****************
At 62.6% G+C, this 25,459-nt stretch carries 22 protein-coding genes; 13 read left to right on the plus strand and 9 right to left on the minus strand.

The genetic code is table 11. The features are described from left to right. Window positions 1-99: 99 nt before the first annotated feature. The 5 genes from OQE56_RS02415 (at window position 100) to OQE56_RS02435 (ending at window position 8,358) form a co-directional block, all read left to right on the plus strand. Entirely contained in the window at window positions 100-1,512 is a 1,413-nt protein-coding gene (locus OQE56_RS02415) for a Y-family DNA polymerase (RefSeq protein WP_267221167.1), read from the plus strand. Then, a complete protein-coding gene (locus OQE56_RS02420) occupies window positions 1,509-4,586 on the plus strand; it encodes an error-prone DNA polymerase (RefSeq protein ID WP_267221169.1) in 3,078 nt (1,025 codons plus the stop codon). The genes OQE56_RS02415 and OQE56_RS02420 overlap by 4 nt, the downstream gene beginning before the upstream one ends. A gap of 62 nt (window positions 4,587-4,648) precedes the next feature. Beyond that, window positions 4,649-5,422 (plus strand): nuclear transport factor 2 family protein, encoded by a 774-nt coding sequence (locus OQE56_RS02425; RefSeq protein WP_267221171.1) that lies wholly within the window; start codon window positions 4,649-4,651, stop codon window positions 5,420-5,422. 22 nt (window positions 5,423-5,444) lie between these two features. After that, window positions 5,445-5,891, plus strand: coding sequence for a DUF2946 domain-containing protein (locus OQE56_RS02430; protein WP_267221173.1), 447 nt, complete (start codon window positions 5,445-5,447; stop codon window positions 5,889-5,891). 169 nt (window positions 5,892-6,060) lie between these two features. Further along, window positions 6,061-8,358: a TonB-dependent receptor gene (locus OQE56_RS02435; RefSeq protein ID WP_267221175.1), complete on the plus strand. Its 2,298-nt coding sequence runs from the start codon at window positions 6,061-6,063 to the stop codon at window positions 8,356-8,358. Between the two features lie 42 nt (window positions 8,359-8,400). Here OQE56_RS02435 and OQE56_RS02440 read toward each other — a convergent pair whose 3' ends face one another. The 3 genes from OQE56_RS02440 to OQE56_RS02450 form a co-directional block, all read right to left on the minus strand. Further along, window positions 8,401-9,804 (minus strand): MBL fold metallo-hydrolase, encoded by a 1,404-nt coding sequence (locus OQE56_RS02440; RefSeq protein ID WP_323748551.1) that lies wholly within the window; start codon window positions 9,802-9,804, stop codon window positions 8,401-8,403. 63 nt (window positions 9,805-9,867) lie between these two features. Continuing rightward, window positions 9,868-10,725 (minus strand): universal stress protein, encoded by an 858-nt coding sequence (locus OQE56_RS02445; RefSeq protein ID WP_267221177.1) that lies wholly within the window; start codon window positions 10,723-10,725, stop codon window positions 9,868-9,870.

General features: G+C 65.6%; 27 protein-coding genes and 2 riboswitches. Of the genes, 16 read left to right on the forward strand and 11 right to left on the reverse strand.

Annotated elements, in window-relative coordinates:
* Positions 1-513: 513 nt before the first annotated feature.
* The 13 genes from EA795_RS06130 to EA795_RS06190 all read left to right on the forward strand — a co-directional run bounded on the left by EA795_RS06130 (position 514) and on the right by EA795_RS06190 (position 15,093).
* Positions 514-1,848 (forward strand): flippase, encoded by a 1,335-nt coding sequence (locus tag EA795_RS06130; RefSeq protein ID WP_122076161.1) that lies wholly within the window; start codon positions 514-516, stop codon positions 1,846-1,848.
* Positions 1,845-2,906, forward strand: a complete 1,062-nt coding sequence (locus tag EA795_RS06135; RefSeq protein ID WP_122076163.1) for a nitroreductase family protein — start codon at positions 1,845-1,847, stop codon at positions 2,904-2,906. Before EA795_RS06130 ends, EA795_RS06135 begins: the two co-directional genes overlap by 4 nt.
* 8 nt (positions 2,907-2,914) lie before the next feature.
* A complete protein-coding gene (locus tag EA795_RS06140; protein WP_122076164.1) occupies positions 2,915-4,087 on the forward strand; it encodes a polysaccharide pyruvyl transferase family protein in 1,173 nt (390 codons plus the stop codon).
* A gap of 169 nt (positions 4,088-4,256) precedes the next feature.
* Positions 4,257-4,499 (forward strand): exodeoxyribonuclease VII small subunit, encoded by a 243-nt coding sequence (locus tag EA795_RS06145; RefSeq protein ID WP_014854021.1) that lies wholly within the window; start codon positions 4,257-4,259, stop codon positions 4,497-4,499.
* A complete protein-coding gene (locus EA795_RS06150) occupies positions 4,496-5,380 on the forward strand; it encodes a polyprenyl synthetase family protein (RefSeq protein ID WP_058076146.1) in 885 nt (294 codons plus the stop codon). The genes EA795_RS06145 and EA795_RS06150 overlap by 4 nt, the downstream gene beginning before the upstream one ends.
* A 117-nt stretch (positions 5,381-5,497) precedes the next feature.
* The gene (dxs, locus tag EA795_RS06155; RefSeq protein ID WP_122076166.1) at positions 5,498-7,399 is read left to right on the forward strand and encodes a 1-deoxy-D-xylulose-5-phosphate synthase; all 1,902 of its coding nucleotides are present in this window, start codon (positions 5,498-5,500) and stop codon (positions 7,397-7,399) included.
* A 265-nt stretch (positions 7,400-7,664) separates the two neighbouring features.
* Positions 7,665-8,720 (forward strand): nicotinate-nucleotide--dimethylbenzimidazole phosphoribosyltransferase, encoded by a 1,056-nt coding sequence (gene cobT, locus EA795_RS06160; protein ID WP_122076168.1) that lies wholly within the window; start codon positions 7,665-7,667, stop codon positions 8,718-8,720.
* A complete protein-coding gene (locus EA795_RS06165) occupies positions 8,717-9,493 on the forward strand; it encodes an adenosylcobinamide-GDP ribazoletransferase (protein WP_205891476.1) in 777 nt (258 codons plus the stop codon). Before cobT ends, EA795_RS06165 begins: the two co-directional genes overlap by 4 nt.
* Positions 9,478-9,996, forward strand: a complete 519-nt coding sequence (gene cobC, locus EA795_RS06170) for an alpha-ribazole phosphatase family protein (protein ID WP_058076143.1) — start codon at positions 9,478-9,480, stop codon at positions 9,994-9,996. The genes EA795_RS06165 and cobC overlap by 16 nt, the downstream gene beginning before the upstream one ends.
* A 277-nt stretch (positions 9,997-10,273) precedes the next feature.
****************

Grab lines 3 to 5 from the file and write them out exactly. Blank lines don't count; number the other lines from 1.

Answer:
General features: G+C 65.6%; 27 protein-coding genes and 2 riboswitches. Of the genes, 16 read left to right on the forward strand and 11 right to left on the reverse strand.

Annotated elements, in window-relative coordinates:
* Positions 1-513: 513 nt before the first annotated feature.